Brands

I always encourage customers to stick with popular brands and models. That way, if you need to get it repaired there is a greater chance of parts availability.  I prefer HP, Dell, and Lenovo in no particular order. Among those three brands, I just look for the best prices and features.  Acer is another popular brand that I’ve seen a few more problems with. In some cases you can get an Acer for cheaper than the other brands, but if there is not a significant savings, I’d stay away. I have little experience with other brands such as Asus or Samsung, so I cannot offer a solid opinion on those.

Solid State Drive

The days of computers having a crash-prone hard drive spinning at 7200 rpm inside are going away. Instead, most new computers come with an SSD or Solid State Drive for storage, which are much faster. But you need to be careful, because there are still some computers that sell with a mechanical (spinning) hard drive. If it doesn’t specifically state that it has an SSD or Solid State Drive, it probably doesn’t have one, and you should not buy it.

Microsoft Office (Word, Excel, etc)

I still get people who assume that Windows includes licensed versions of Word and Excel. Windows does not include those programs, and this is true regardless of whether you get Windows 10 Home or Windows 10 Pro. All you’ll normally get are trial versions. If you want to continue to use them, you’ll have to pay extra for them. You can either pay Microsoft a subscription fee to use them (Office 365 or Microsoft 365), or you can make a one-time purchase. Some computer sellers (Dell, for example) let you purchase Microsoft Office with the computer, but the fact remains that it is a separate product and will cost you extra. Many users (myself included) find that LibreOffice.org, a free alternative to Microsoft office, suits their needs just fine.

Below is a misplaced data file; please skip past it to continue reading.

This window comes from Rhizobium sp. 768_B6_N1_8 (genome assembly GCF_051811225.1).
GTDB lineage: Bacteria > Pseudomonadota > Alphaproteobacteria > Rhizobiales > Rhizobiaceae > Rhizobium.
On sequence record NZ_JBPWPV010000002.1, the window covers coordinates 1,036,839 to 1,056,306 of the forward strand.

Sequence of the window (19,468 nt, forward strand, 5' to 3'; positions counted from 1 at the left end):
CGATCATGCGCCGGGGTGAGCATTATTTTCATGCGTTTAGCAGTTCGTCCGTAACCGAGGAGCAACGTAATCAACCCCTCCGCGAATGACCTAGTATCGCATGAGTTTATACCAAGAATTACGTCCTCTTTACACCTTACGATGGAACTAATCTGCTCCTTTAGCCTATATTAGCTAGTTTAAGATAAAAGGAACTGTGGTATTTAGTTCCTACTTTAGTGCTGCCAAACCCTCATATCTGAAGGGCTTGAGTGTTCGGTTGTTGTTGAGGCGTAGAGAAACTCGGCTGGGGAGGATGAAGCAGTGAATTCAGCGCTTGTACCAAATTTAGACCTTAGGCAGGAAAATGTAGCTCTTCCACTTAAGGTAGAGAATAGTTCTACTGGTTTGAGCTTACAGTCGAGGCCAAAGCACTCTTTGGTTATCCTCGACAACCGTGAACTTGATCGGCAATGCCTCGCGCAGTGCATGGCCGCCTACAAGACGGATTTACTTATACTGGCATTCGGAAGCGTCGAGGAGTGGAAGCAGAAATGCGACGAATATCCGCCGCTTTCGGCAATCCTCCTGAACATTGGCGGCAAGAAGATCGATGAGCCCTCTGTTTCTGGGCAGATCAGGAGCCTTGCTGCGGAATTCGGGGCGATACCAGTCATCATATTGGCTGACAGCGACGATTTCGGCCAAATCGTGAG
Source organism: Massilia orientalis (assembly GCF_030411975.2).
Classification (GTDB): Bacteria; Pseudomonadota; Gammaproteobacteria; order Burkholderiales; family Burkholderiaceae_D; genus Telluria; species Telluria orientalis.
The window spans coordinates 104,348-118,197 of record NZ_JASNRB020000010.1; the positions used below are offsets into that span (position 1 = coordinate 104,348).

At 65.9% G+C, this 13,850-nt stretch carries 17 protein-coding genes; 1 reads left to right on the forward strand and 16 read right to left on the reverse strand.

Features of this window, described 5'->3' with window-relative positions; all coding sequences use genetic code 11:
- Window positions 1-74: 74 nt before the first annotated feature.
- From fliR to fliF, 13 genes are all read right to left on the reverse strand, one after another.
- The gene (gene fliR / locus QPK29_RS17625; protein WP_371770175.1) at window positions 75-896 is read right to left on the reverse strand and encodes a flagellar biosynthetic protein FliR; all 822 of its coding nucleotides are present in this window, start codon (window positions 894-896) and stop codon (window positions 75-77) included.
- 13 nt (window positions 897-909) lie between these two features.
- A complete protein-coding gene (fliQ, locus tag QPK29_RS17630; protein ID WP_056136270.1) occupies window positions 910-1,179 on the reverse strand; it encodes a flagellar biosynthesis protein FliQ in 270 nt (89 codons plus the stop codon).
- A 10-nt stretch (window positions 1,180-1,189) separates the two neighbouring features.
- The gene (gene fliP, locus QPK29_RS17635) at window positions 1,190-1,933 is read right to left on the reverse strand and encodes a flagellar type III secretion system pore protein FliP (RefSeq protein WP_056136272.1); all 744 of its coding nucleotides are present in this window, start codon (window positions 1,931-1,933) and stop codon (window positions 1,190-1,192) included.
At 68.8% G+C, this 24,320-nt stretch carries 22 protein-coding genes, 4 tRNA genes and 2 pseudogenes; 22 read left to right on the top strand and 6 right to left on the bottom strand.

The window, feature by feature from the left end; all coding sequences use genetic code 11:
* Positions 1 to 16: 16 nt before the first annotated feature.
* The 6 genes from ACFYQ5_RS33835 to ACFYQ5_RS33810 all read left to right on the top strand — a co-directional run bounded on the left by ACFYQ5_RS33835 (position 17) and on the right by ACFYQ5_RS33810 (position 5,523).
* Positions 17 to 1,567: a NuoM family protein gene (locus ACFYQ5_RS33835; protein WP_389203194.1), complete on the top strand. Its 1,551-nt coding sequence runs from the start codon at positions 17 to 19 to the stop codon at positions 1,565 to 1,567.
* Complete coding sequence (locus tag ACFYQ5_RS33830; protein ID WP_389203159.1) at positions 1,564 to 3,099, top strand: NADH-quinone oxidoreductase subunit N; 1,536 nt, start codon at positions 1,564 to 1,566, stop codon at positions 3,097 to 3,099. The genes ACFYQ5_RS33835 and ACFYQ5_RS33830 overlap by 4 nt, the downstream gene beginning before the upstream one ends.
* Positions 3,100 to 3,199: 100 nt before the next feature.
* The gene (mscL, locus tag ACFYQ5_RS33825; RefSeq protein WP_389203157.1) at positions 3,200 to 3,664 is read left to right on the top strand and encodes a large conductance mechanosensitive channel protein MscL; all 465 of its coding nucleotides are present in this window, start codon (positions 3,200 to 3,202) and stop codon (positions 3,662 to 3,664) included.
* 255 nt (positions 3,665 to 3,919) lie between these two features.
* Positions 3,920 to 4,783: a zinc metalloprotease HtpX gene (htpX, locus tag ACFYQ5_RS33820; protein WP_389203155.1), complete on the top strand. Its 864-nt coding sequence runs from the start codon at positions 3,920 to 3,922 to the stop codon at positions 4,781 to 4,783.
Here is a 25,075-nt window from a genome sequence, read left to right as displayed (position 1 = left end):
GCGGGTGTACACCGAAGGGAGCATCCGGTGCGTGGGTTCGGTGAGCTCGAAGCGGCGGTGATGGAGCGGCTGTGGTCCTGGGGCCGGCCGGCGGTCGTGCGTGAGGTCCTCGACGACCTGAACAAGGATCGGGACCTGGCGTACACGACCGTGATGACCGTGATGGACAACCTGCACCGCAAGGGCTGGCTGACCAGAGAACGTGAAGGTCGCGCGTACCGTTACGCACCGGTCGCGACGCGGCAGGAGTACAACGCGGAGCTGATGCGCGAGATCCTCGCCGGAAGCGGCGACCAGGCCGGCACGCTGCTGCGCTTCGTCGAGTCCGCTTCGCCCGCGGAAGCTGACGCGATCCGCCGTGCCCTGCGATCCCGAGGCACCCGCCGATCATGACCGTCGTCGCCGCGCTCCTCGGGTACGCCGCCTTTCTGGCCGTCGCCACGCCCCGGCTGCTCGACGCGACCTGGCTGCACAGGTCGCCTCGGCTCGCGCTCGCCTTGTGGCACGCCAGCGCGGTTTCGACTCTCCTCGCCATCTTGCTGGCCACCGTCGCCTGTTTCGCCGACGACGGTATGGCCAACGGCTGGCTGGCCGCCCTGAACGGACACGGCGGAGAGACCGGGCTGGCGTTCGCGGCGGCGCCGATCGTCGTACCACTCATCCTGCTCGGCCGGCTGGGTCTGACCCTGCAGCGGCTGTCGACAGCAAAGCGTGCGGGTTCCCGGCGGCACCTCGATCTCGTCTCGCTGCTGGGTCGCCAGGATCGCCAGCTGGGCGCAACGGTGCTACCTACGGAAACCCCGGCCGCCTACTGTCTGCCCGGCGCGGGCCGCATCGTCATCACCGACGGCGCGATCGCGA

The Details

Here are the specs you should look for:

  • Processor: An Intel i5 or better, or an AMD Ryzen 5 or better. If you’re trying to get something very inexpensive and don’t mind it being a little slower, you can probably get by with an Intel i3 or AMD Ryzen 3.
  • RAM: At least 8 GB. If you can find one with 12 or 16 GB in your price range, go for that instead.
  • Storage: At least 250 GB, and again, make sure it is an SSD. If you’re going to be working with video or tons of photos (like 10s of thousands of photos), you may want 512 GB instead.
  • Windows 10. Obviously, most computers some with Windows, but make sure it says so. Also, if you are using the computer in a business, keep in mind that you will likely need Windows 10 Pro. If you get one that just says “Windows 10” or “Windows 10 Home”, you’ll need to pay $99 after the fact to upgrade it to Pro. If you’re a home user or a business user that doesn’t have a server, you can probably get by with the Home version.

Links

Below are some links to some good laptop deals on Amazon. Keep in mind that the prices are subject to change, so I’ve listed the prices and specs beside the links so you can determine if something has changed with the Amazon listing after these links were posted. These links are affiliate links, so I may earn a commission when you purchase one of these.

Dell – Ryzen 5 – 8 GB RAM – 256 GB SSD – $499.98
https://amzn.to/3dJFYWs

HP – i5 – 8 GB RAM – 256 GB SSD – $571.99
https://amzn.to/3t8S5Ti

Lenovo – i5 – 12 GB RAM – 256 GB SSD – $573.80
https://amzn.to/3d3jrVq

HP – Ryzen 5 – 8 GB RAM – 512 GB SSD – $599.93
https://amzn.to/3wIwFP9

HP – Ryzen 5 – 12 GB RAM – 256 GB SSD – $614.99
https://amzn.to/3uDy2g6

 

How to disable the lock screen in Windows 10